Minu Ranna-Stewart, LICSW
Minu Ranna-Stewart is a licensed clinical social worker and the Director of Student Support Services for Puget Sound Education Service District in Renton, WA. She oversees school and community-based substance use prevention and intervention, school based mental health prevention and intervention, behavioral health navigation, comprehensive school safety and crisis response, and school nursing support. Previously, Minu was the Assistant Director for a program based out of Harborview Medical Center and the University of Washington. In that role she provided training to mental health providers across Washington state on evidence based mental health treatment models for children and adults, participated in clinical research projects, delivered trauma and trauma-informed trainings to the community, provided clinical supervision and consultation, and provided direct clinical therapy services to children and adults. Minu is also the co-founder of Milestone Behavioral Health Consulting. Through Milestone, she provides expert guidance and support to organizations seeking to improve their behavioral health services. Minu has a keen interest in race equity in behavioral health and ensuring that race and identity are always included as essential and necessary elements of prevention, intervention, and therapeutic services.
Eden Shaveet, MS, CPS
Eden Shaveet is a Bridge to PhD Scholar in the Department of Computer Science at Columbia University and Chair of the Research & Evaluation Subcommittee of the Youth Best Practice Committee at Youth MOVE National. Eden is a person with lived experience in youth-serving mental health systems whose early career has spanned roles in youth peer support, participatory evaluation, and computational public health research. Currently, her research centers around information extraction from social media platforms for reliable public health inferences in partnership with public health departments in New York City and Los Angeles County. Eden holds a master’s degree in health informatics and analytics from Tufts University School of Medicine in the Department of Public Health and Community Medicine and a Certified Peer Specialist (CPS) credential from the Commonwealth of Massachusetts.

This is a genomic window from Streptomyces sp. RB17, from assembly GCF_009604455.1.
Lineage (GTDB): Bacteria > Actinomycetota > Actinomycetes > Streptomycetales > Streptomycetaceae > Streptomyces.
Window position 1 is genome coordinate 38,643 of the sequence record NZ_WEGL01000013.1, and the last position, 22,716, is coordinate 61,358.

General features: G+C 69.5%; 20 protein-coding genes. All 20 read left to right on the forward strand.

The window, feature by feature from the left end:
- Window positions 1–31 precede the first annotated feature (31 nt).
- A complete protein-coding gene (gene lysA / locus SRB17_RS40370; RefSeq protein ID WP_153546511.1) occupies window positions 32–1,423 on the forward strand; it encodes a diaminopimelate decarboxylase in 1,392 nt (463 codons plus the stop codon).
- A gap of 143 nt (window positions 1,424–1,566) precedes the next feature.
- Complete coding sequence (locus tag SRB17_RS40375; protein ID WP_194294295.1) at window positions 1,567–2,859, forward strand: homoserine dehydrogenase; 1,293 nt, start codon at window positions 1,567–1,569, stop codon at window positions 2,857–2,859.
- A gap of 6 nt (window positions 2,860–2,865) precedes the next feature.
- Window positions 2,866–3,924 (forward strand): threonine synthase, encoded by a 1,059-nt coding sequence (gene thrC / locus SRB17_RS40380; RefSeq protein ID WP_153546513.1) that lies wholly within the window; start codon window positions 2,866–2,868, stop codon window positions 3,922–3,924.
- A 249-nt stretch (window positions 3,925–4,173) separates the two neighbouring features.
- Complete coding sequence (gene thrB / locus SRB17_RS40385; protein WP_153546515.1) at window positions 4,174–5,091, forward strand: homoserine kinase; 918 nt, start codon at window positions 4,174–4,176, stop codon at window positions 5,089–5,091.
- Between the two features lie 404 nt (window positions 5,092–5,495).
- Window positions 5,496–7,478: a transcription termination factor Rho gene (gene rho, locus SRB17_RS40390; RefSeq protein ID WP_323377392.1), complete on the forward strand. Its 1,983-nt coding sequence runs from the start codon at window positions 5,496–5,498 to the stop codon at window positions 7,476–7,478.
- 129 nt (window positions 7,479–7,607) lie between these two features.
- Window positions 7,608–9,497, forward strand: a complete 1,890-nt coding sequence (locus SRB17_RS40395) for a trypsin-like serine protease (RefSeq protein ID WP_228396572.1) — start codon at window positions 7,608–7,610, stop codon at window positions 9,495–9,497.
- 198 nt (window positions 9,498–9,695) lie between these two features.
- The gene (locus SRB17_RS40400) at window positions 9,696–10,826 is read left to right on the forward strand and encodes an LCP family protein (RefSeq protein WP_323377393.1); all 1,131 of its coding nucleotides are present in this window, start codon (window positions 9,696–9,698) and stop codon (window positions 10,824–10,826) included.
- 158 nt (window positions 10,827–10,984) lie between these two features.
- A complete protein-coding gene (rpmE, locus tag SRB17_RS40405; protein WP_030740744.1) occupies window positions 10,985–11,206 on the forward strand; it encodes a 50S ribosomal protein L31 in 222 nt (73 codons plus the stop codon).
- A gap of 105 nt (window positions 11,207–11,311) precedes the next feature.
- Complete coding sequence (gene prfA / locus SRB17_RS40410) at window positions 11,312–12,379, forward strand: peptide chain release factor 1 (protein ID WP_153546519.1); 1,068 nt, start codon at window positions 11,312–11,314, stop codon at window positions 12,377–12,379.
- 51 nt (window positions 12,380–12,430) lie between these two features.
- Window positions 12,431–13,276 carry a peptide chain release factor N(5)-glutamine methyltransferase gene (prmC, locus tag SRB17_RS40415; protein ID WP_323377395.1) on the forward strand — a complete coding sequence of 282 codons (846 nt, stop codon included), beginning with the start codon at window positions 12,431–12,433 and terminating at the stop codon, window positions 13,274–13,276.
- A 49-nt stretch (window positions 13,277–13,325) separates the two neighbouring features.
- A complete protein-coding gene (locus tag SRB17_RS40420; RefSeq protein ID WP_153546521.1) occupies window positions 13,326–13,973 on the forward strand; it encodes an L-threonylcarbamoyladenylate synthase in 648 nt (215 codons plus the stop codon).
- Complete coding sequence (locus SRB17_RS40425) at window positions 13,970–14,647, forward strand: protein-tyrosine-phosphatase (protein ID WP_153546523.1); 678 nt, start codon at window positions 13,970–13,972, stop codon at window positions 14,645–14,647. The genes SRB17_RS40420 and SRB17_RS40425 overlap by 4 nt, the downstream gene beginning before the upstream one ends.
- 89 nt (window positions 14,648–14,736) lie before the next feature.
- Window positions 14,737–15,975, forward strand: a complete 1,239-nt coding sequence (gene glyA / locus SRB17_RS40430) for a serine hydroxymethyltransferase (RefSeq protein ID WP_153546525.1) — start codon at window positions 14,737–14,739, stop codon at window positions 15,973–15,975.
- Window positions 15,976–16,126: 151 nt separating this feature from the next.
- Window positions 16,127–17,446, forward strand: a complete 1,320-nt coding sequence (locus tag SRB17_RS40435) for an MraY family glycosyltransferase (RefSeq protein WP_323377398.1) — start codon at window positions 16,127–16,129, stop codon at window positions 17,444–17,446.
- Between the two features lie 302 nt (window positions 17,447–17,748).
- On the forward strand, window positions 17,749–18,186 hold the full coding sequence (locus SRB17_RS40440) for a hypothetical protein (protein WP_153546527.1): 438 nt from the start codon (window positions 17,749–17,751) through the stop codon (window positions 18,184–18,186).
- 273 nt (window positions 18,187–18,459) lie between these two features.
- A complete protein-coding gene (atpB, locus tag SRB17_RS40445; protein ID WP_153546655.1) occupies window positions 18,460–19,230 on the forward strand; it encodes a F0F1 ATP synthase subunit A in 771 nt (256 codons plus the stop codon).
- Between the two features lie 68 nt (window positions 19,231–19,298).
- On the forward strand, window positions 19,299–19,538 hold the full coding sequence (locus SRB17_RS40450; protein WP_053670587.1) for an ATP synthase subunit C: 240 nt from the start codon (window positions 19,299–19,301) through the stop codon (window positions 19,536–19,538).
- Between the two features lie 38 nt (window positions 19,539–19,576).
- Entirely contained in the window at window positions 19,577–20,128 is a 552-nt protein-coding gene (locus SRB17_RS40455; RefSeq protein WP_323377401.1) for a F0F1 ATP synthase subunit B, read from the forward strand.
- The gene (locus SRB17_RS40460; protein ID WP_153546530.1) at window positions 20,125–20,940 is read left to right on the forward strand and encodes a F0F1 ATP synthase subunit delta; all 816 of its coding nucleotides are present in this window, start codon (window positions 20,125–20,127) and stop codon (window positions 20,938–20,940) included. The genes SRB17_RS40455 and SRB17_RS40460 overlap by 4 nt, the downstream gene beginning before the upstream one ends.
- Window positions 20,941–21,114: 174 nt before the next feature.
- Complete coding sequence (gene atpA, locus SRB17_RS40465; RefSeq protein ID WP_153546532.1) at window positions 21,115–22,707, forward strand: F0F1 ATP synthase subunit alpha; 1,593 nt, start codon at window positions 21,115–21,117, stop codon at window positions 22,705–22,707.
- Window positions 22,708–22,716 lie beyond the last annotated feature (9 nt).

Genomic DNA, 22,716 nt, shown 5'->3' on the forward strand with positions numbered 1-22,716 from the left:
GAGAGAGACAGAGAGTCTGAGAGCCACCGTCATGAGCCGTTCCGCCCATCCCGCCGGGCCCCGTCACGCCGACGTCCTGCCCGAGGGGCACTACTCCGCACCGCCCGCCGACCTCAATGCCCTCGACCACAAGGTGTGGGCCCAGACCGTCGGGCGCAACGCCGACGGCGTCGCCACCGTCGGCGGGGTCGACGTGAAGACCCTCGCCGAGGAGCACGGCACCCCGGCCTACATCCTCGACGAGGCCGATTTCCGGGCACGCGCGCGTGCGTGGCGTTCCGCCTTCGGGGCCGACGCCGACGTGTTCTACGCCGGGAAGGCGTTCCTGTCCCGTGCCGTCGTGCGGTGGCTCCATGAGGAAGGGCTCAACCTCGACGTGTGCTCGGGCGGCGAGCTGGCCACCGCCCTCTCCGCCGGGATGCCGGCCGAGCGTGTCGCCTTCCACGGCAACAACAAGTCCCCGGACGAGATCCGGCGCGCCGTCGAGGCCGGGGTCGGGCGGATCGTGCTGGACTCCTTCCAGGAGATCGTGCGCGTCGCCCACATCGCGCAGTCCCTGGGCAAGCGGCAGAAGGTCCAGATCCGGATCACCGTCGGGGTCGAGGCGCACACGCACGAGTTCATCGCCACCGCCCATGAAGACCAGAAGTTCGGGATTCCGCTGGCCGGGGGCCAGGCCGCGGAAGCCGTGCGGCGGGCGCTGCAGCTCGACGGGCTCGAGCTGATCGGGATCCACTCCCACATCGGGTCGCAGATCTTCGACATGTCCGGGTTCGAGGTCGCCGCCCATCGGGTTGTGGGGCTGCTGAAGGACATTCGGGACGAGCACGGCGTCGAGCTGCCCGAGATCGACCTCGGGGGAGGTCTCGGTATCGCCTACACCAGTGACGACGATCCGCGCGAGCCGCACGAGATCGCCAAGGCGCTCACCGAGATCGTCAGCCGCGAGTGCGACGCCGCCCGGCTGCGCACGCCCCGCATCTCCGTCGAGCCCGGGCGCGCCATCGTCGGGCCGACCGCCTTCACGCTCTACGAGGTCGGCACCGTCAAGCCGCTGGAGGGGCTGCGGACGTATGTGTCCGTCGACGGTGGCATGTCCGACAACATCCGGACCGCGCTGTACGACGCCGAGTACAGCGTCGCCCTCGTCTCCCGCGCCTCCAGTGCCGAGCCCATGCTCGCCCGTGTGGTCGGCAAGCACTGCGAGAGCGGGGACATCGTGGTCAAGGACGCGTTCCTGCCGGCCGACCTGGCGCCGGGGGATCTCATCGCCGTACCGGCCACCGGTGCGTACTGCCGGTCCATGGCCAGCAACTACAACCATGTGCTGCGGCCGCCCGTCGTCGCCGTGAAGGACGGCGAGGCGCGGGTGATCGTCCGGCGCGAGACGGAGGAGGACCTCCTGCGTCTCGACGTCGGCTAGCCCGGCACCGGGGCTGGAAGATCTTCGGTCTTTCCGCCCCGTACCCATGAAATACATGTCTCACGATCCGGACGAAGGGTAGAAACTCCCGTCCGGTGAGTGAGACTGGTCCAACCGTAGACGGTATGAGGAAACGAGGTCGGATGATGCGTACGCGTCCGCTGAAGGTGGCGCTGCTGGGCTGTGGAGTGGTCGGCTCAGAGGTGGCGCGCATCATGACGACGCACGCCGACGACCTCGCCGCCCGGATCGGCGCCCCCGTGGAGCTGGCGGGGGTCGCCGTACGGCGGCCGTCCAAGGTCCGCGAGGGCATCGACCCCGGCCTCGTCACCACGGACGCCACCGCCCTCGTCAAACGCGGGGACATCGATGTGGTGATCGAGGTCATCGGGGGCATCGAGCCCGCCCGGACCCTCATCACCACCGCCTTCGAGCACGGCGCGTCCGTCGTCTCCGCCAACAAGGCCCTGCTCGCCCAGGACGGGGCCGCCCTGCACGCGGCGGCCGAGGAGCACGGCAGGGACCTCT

Brittany Tillman, MHP, LMHCA
Brittany Tillman has been working in community mental health in various capacities over the past decade. Brittany has experience consulting with clinicians and supervisors in Western Washington on the use of evidenced-based practices through her partnership with the CBT+ Learning Collaborative. She has also provided Anti-Racist Clinical Training to enhance cultural competencies in community mental health. Brittany is currently working as a Child and Family Therapist in her hometown of Lakewood, Washington and the surrounding areas.
Center Administration
Research Coordinator, Administrative Core
Priya Dahiya, BA

As Research Coordinator for the Administrative Core, Priya Dahiya is responsible for the implementation of project activities in the Administrative Core under the leadership of MPIs Dorsey and Weiner. She will coordinate research meetings (i.e. Steering Committees, Advisory Boards), events (i.e. Deep Dive, Symposium) and communication across the Center. She works closely with Center Co-Director Dr. Dorsey to ensure that investigators and project staff are fully informed of the parallel activities between sites and projects, support the Community Advisory Board and maintain partnerships with the WA EBP Initiative.

Methods Core Project Manager
Rene Hawkes, BS

As Methods Core Project Manager, Rene Hawkes is responsible for the day-to-day oversight and implementation of project activities in the Methods Core. She coordinates mentoring consultations and workshops for Trainees (i.e., pilot PIs, IRI Fellows, SIRC), and collaborates with the Administrative Core on the IMPACT Center’s data collection, sharing and reporting to NIMH, and a Center-wide evaluation.

Project Manager, IMPACT Project 1
Carolyn Bain, MPH